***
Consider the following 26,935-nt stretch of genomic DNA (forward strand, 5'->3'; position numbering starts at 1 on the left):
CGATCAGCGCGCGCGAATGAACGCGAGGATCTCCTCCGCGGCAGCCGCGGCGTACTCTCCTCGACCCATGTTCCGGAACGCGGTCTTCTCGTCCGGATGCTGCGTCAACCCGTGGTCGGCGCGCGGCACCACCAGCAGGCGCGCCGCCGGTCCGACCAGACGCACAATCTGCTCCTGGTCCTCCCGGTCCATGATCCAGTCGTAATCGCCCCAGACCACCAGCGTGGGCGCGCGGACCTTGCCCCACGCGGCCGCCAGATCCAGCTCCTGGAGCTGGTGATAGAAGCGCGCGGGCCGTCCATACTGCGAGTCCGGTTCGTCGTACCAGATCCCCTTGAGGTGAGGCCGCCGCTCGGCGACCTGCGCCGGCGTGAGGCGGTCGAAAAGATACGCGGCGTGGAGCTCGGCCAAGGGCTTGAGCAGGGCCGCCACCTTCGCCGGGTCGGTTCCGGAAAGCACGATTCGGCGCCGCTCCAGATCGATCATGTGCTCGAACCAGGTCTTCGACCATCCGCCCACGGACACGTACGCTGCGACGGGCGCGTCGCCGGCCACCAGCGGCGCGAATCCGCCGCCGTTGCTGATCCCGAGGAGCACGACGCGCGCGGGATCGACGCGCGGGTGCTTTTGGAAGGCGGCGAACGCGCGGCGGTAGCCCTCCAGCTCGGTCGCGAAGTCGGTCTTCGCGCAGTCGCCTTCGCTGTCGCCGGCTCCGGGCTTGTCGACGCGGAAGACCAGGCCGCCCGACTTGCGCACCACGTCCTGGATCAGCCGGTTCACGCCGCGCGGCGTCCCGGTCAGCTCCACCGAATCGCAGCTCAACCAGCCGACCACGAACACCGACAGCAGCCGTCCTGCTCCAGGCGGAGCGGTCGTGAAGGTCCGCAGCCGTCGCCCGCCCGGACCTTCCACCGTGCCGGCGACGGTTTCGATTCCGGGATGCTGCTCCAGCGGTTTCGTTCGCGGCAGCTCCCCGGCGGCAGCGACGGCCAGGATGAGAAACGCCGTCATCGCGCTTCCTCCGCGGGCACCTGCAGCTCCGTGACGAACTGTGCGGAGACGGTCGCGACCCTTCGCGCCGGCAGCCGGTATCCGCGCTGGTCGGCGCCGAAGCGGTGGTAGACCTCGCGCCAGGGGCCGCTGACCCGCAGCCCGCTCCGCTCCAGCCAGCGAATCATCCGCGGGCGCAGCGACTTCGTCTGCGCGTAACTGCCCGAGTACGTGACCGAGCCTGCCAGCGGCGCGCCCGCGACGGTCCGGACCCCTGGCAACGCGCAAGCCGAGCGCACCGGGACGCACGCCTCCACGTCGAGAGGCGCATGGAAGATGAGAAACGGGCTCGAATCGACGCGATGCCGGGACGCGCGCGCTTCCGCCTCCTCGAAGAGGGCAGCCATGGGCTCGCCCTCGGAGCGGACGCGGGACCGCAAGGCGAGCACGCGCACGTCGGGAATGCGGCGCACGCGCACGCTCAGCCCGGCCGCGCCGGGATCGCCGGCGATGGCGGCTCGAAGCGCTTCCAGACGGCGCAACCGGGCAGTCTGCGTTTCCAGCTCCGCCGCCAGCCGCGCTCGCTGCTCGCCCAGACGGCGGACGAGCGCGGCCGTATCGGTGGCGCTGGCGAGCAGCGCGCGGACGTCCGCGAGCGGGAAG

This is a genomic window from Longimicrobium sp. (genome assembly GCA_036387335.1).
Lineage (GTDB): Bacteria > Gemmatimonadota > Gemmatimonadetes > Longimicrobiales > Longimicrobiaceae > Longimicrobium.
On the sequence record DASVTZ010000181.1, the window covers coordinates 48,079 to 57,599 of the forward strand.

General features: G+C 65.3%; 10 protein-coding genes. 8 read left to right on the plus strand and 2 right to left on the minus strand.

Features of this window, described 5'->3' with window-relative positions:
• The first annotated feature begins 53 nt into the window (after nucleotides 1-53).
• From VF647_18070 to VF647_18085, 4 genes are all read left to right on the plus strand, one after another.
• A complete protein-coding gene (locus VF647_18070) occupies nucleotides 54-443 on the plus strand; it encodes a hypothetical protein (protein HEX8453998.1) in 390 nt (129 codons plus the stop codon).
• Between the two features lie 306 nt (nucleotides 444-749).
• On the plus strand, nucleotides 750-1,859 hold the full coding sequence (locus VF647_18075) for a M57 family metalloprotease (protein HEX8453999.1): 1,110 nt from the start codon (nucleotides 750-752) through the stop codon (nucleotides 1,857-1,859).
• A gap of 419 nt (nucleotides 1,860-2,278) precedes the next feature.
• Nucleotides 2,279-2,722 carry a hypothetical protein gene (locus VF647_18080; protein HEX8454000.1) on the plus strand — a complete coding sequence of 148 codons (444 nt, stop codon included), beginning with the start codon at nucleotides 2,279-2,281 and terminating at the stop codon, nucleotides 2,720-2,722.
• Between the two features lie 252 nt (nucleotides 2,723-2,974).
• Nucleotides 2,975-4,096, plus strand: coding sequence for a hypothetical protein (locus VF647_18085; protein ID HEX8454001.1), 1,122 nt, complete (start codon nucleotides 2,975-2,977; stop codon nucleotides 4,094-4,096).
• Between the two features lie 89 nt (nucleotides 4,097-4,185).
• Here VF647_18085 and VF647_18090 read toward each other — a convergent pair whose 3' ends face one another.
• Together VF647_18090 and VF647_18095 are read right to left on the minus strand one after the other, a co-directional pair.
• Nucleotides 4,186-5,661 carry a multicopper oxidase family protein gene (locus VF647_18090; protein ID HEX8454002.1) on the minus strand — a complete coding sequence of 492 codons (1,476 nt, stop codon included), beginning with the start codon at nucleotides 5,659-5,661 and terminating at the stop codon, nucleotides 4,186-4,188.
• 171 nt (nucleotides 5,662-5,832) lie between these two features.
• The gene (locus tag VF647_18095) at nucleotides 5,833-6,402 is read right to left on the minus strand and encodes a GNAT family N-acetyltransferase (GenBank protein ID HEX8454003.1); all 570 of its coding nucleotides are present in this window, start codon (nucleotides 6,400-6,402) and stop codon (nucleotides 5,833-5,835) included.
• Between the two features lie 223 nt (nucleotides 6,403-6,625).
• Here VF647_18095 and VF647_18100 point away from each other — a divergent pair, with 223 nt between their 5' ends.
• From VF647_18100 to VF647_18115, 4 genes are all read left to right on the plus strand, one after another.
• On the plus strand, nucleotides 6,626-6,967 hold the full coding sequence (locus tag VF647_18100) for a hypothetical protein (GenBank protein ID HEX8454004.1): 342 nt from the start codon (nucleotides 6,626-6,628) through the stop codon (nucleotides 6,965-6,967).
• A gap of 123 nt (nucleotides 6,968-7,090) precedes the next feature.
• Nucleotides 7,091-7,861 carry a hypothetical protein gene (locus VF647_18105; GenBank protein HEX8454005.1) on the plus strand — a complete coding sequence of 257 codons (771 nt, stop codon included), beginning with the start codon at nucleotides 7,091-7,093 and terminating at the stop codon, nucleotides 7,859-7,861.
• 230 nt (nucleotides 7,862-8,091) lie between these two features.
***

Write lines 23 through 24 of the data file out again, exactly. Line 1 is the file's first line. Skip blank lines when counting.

• Between the two features lie 223 nt (nucleotides 6,403-6,625).
• Here VF647_18095 and VF647_18100 point away from each other — a divergent pair, with 223 nt between their 5' ends.